SDG target 9c proposes universal access in the world’s Least Developed Countries (LDCs) by 2020. Time is short and this goal simply won’t be achieved through connectivity strategies that fail to consider the most marginalised, including women, rural populations, and those living in poverty. We believe public access options will increasingly be recognised as critical for accelerating the availability and uptake of broadband and achieving universal access. In keeping with a renewed focus on public access and the need for these services to be sustainable, Universal Service and Access Funds (USAFs) will be deemed a necessary part of countries’ efforts to meet access and affordability targets. As more countries implement USAFs and ensure they operate in a transparent manner, our understanding of what makes a successful USAF will increase, enabling them to become an increasingly effective tool for bringing access to the un- and under-connected.
5. As lower cost smartphones become available, consumers will demand more affordable data plans, putting pressure on providers to reduce costs and ensuring that competition works for users.
We believe the failure in many markets of ultra low-cost smartphones with very limited functionality will drive the development of, and demand for, low-cost smartphones that give users a better user experience and meet their smartphone ownership aspirations. In turn, we believe users of these low-cost smartphones will demand more data and with that, more affordable data plans and larger data allowances. As demand for low-cost smartphones increases, we hope to see governments help drive adoption by reducing taxes — including import and sales taxes — on smartphones so that they are no longer taxed as luxury goods, enabling lower consumer prices and more people to afford a basic smartphone.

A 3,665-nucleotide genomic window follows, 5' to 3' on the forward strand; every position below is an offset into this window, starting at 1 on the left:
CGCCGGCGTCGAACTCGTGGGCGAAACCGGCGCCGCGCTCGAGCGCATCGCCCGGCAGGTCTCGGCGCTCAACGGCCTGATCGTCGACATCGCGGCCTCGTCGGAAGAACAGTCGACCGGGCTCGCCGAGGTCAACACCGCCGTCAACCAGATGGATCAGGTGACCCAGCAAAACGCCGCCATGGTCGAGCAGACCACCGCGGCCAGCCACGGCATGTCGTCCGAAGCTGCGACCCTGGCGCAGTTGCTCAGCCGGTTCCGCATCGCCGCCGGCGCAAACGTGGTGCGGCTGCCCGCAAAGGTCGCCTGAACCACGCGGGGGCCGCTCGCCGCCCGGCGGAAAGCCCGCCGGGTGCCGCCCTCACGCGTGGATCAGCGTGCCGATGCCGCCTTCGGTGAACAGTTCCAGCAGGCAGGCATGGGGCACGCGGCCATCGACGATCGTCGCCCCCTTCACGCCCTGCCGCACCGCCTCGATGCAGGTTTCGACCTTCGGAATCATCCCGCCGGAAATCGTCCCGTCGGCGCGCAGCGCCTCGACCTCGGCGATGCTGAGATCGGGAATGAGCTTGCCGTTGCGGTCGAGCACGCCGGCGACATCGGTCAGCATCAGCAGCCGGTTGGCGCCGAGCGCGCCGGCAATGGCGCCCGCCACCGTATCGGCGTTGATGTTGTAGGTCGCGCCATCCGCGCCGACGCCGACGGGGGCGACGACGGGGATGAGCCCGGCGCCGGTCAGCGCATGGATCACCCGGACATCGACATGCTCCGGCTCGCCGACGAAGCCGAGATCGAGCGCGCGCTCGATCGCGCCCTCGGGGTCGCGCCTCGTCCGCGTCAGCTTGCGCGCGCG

6. The availability of alternative data access plans will continue to grow.
Zero-rated services have gained a lot attention over the last year, with many questions about how they impinge upon net neutrality and users’ privacy. While we expect these questions and concerns to continue, we also expect to see the number of zero-rated and other alternative data access plans continue to grow. (For more on the sort of access plans we’re talking about, please see our research brief on the emerging data plans available in developing countries.) Many of these plans ask the consumer to trade their data and privacy for access. We expect many consumers will be willing to forego their right to net neutrality in order to accelerate adoption and connect the unconnected; but we also expect to see resistance against these practices increase as civil society organisations work to sensitise users to the value of the data they share and the need to protect their personal information online.
7. Governments will renew efforts to develop and implement gender-sensitive policy and targets in the ICT sector.
As the Web Foundation’s recent Women’s Rights Online report shows, the gender gaps in access, adoption, and use of ICTs is significant and is compounding the gender divide both online and offline. Recognising these gaps, as well as the potential of ICTs to improve development outcomes, SDG target 5b calls for the enhanced use of ICT to promote the empowerment of women. Achieving this target will require countries to focus on developing and implementing policies that are truly gender-sensitive, and on establishing clear gender equality targets in access to the Internet. We predict that ICT policy makers will finally start considering the wider socio-economic implications of gender inequality in access and adoption, and will consequently place renewed energy on closing the gender gap and improving outcomes in line with target 5b. We will continue to push for these developments and the expansion of digital opportunities for women, as will any government that is committed to achieving the SDG on gender equality at all levels of development.
What broadband access and use trends do you think we’ll see this year? Share your thoughts below!